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Monday, March 26, 2012

The Movies that Defined the 1990's: 30-21

MC Hammer courtesy of
Here's part three of our look back at the films that defined the 90's as the decade some of us may want to forget. I'll reiterate that this is a list of the 50 films that best defined the 1990's - this doesn't mean they are the best films of the decade. I didn't see all these movies when they first premiered, but I was aware of the cultural significance of them and the impact they made on society and have since checked them all out. So let's continue looking back with #30 - #21.

#30. There's Something about Mary (1998)

It was a toss up between this one and Dumb and Dumber and, while I like the other better, I can't ignore how much bigger this movie became. While the Farrelly brothers had succeeded with the Jim Carrey project, it wasn't until this sick-minded R-rated comedy that they discovered what they could do when they stopped trying to "tone it down." A true gross-out comedy for the years leading up to the 21st century, this Ben Stiller star-maker featured enough dirty humor to make just enough somewhat unwanted impact. Oh, and Brett Favre is there, too.

#29. Terminator 2: Judgement Day (1991)

In 1984, an independent filmmaker named James Cameron made a little film called The Terminator, becoming one hottest directors in Hollywood. Seven years later, he got a much bigger budget and re-framed his story with the original antagonist now playing a hero - the rest is history. A huge hit that is every bit as good as the original, Cameron's visionary sci-fi action film proved what this mostly effects-focused director could do when he spent as much time on the story as he did on the special effects. Almost twenty years later, enter Avatar and the abortion of script and acting in favor of CGI. I blame T2.

#28. Natural Born Killers

A modern day Bonnie & Clyde, Oliver Stone's story of mass media glorification actually has story credit to Quentin Tarantino, too. Starring Woody Harrelson and Juliette Lewis as friends from traumatic childhoods becoming psychopathic serial killers says more about how the news can turn things from bad to worse was a   graphic, but honest reminder of the dangers of public exposure. A tough one to get through at moments, with touches of Man Bites Dog-level scenes in places, it still may be Oliver Stone's best film since Platoon. And, let's be honest - what better casting was there in the 90's than Rodney Dangerfield playing Lewis' father?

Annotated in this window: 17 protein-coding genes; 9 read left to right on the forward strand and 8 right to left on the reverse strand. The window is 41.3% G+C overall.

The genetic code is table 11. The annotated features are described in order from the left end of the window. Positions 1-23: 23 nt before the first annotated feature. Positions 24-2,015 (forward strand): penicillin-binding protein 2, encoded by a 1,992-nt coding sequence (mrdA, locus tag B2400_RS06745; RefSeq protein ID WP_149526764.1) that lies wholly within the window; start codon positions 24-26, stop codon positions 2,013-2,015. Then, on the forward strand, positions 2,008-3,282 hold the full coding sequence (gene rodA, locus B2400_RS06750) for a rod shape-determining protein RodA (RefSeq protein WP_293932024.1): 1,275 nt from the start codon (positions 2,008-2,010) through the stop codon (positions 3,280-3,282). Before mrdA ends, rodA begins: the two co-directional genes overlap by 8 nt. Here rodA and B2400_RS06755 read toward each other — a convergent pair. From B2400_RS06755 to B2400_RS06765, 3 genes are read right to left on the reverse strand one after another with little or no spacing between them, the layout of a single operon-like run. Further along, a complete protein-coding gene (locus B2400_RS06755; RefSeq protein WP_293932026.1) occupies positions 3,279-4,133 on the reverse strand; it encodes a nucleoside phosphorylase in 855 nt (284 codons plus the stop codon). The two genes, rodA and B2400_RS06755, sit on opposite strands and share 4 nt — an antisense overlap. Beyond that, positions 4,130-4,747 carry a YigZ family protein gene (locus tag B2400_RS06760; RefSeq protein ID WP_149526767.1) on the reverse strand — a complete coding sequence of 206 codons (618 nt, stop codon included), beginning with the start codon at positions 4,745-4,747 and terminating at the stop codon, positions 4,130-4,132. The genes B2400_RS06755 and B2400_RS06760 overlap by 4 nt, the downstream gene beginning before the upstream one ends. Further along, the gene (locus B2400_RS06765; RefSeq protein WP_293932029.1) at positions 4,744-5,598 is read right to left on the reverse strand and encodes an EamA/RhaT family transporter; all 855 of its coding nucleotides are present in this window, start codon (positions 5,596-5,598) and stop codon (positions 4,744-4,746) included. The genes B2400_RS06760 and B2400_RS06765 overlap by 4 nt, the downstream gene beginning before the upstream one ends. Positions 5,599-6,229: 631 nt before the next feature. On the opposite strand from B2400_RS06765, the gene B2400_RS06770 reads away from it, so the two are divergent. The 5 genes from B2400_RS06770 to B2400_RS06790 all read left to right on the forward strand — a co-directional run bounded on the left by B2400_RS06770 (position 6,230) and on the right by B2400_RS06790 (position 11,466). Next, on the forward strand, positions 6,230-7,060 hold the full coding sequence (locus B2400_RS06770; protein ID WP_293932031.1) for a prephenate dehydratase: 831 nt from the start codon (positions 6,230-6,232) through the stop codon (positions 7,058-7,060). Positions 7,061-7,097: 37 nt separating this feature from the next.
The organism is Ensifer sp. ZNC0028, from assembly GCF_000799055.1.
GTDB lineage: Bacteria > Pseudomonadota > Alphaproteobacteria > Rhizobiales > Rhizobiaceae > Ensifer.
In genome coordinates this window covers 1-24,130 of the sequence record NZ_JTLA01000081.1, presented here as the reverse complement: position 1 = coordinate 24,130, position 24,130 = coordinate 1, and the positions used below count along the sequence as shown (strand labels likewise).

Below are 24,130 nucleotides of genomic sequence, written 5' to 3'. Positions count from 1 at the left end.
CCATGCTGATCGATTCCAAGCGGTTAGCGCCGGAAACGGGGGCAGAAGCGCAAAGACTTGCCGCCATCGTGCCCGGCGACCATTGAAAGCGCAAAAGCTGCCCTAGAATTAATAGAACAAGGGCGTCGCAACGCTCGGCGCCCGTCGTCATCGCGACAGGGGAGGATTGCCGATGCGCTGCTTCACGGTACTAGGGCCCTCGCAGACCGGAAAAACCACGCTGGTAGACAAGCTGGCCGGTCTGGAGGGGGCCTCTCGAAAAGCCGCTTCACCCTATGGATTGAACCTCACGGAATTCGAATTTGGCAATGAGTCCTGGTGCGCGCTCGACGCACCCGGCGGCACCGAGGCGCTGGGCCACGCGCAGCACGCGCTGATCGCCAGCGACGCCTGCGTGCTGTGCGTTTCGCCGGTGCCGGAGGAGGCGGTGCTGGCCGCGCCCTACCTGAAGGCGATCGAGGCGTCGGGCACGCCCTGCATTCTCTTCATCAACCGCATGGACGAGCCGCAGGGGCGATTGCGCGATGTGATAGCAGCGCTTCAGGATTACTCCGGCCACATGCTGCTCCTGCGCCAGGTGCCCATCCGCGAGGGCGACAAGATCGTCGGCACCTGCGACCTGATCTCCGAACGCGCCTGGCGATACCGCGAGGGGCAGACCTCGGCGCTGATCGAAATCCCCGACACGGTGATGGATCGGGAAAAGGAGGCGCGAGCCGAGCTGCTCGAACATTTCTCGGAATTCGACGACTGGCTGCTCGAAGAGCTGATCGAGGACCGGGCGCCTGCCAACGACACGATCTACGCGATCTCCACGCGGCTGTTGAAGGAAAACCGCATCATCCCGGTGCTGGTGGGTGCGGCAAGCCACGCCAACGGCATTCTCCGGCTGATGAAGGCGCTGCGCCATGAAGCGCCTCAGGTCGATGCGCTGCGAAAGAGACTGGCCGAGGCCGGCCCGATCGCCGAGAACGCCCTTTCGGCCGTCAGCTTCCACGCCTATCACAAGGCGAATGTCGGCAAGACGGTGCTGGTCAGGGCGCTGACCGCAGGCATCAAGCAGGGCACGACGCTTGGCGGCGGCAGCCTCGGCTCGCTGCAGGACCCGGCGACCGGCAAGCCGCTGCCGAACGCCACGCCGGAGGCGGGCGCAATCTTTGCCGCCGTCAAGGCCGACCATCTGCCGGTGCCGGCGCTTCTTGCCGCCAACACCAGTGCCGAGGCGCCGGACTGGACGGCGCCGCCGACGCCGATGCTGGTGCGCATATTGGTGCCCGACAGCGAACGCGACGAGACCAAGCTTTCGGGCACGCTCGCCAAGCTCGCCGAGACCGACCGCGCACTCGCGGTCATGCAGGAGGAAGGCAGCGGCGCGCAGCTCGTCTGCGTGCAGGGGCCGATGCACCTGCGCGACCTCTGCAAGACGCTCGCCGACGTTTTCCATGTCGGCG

#27. Schindler's List (1993)

More recently, Steve Spielberg has given into the "please the audience" dogma, easing up on topics and having as many happy endings as he can. In 1993, he made his most personal, difficult film with the Best Picture winner Schindler's List, a Holocaust true story much more about personal relationships than World War II itself. Centering around German businessman Oskar Schindler (Liam Neeson) and his efforts to rescue his mostly Jewish workforce, this true story was easily one of the most deserving top Oscar winners of the decade. The dark, sharp filmmaking proved that Spielberg can make a bigger impact than just thrill-based films about aliens and horses.

#26. Star Wars Episode 1: The Phantom Menace (1999)

Fiasco or not, think about what happened in this country when George Lucas announced his intentions to make these films. The first of these was released in 1999, much to the chagrin of Star Wars purists around the world. This scattered, misguided prequel to one of the greatest film trilogies of all time came packaged with more merchandise than anyone could count. Eventually leading to the re-release of the original three, this got the updates off to bad a start, easily being the worst of the six. Congrats to George Lucas for almost ruining the entire series with one name: Jar-Jar Binks.